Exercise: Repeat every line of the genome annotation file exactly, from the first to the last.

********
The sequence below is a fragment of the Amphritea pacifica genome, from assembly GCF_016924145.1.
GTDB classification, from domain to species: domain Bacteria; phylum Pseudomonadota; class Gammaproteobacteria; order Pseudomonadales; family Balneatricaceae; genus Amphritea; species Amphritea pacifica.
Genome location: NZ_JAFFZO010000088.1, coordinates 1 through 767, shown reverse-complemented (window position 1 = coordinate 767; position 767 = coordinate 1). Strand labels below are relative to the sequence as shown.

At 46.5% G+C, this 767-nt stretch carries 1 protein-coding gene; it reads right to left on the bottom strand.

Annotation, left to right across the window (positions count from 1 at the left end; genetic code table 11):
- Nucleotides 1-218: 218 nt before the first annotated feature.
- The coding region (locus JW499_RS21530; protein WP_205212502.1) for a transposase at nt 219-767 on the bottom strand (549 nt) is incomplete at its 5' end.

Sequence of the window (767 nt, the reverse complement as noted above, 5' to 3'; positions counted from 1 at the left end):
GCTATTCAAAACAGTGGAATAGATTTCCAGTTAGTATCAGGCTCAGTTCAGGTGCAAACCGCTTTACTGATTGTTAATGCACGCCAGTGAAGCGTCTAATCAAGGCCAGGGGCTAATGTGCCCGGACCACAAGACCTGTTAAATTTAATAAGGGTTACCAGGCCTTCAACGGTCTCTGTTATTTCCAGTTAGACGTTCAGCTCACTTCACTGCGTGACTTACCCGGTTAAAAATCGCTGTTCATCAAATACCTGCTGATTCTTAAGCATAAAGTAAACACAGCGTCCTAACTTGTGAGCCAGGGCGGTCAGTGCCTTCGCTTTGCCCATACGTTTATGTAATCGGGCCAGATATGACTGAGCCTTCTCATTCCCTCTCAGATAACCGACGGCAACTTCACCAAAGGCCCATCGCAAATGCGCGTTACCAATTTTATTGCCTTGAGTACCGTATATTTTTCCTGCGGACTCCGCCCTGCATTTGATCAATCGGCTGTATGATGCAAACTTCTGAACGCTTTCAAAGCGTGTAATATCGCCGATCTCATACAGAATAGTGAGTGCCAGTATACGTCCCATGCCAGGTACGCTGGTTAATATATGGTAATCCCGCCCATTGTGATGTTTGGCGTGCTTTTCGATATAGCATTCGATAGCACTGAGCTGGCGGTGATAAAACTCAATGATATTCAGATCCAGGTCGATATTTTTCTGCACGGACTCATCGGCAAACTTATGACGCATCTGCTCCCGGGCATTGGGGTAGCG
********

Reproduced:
The sequence below is a fragment of the Amphritea pacifica genome, from assembly GCF_016924145.1.
GTDB classification, from domain to species: domain Bacteria; phylum Pseudomonadota; class Gammaproteobacteria; order Pseudomonadales; family Balneatricaceae; genus Amphritea; species Amphritea pacifica.
Genome location: NZ_JAFFZO010000088.1, coordinates 1 through 767, shown reverse-complemented (window position 1 = coordinate 767; position 767 = coordinate 1). Strand labels below are relative to the sequence as shown.

At 46.5% G+C, this 767-nt stretch carries 1 protein-coding gene; it reads right to left on the bottom strand.

Annotation, left to right across the window (positions count from 1 at the left end; genetic code table 11):
- Nucleotides 1-218: 218 nt before the first annotated feature.
- The coding region (locus JW499_RS21530; protein WP_205212502.1) for a transposase at nt 219-767 on the bottom strand (549 nt) is incomplete at its 5' end.

Sequence of the window (767 nt, the reverse complement as noted above, 5' to 3'; positions counted from 1 at the left end):
GCTATTCAAAACAGTGGAATAGATTTCCAGTTAGTATCAGGCTCAGTTCAGGTGCAAACCGCTTTACTGATTGTTAATGCACGCCAGTGAAGCGTCTAATCAAGGCCAGGGGCTAATGTGCCCGGACCACAAGACCTGTTAAATTTAATAAGGGTTACCAGGCCTTCAACGGTCTCTGTTATTTCCAGTTAGACGTTCAGCTCACTTCACTGCGTGACTTACCCGGTTAAAAATCGCTGTTCATCAAATACCTGCTGATTCTTAAGCATAAAGTAAACACAGCGTCCTAACTTGTGAGCCAGGGCGGTCAGTGCCTTCGCTTTGCCCATACGTTTATGTAATCGGGCCAGATATGACTGAGCCTTCTCATTCCCTCTCAGATAACCGACGGCAACTTCACCAAAGGCCCATCGCAAATGCGCGTTACCAATTTTATTGCCTTGAGTACCGTATATTTTTCCTGCGGACTCCGCCCTGCATTTGATCAATCGGCTGTATGATGCAAACTTCTGAACGCTTTCAAAGCGTGTAATATCGCCGATCTCATACAGAATAGTGAGTGCCAGTATACGTCCCATGCCAGGTACGCTGGTTAATATATGGTAATCCCGCCCATTGTGATGTTTGGCGTGCTTTTCGATATAGCATTCGATAGCACTGAGCTGGCGGTGATAAAACTCAATGATATTCAGATCCAGGTCGATATTTTTCTGCACGGACTCATCGGCAAACTTATGACGCATCTGCTCCCGGGCATTGGGGTAGCG